What is a Certified Translation?
Translated documents that need to be submitted to government agencies, universities, legal bodies, or other institutions often need to be certified.
First of all, let’s clear up a common misconception: in the United States, as opposed to other countries, this does not mean that the translator needs to be certified. The US has one major certifying body (the American Translators’ Association), but there are many qualified translators who have not elected to obtain ATA certification for a variety of reasons.
What it does mean is that the final document is accompanied by an affidavit signed by the translator or translation agency, providing information about the translation process. To see an example of the affidavit that TranslationPal provides, take a look at our birth certificate page.
The affidavit typically states that the translator is qualified to perform the translation by virtue of being fluent in both the source and target languages, and that he or she has translated the corresponding document to the best of his or her ability.
So why are certified translations required? Simply put, the affidavit confirms that a third party was used to carry out the translation, giving the institution a higher degree of confidence in the validity of the translation.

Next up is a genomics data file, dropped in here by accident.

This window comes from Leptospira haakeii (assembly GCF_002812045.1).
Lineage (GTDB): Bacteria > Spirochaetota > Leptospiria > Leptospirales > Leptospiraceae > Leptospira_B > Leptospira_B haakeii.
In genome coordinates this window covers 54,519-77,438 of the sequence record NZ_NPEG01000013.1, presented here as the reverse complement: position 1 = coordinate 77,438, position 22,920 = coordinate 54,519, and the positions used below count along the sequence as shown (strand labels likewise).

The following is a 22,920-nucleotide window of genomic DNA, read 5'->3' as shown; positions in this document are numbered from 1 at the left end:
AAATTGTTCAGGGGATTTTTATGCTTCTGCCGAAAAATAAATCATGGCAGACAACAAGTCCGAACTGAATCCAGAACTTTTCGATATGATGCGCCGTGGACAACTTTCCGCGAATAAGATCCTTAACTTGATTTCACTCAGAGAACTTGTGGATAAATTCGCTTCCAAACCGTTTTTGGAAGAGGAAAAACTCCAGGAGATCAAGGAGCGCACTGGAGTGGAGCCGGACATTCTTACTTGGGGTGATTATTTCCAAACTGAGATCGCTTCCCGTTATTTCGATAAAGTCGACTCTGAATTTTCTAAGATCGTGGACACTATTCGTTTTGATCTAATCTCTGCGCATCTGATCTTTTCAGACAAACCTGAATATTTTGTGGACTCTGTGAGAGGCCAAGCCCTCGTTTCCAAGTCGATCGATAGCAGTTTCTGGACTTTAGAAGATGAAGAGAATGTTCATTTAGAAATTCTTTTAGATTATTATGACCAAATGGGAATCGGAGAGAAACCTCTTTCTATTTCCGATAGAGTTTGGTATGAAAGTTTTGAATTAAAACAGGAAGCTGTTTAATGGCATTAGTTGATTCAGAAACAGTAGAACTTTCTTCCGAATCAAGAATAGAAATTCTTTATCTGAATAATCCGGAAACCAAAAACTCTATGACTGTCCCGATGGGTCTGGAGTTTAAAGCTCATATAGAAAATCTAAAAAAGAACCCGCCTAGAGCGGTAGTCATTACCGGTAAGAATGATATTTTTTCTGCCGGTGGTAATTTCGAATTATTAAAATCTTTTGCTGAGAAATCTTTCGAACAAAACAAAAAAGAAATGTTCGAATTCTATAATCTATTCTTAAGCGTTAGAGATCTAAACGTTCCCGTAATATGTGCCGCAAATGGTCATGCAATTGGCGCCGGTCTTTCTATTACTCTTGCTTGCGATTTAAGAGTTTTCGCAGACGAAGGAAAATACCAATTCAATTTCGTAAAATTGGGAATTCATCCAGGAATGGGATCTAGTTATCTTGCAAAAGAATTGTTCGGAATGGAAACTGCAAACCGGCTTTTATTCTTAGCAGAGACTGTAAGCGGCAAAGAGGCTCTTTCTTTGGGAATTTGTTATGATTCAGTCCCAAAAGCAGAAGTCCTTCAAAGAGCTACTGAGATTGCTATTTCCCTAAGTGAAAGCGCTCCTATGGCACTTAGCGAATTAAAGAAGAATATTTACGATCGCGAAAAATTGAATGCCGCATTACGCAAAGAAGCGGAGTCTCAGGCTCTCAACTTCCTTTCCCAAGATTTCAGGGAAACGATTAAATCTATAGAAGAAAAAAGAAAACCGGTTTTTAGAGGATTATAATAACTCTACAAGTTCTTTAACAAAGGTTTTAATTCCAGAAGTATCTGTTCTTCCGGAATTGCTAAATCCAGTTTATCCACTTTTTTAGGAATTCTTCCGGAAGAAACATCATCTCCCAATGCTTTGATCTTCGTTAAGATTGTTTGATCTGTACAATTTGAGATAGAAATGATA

If individuals were allowed to translate their own documents for official purposes, it would be much more difficult to determine if any of the actual information on the document had been modified.
United States Citizenship and Immigration Services (USCIS) and immigration bureaus in other nations pay close attention to the validity of translated documents, and any sign of tampering could cause a visa or citizenship application to be denied. Likewise, many universities consider modification of transcripts or diplomas to be a violation of their academic integrity policies, with serious repercussions involved.
For the above reasons, it is important to understand that the affidavit which accompanies a certified translation can only affirm the validity of the target-language translation and that it was performed by a qualified individual. It should not be understood as confirming or certifying in any way the original, source-language document.
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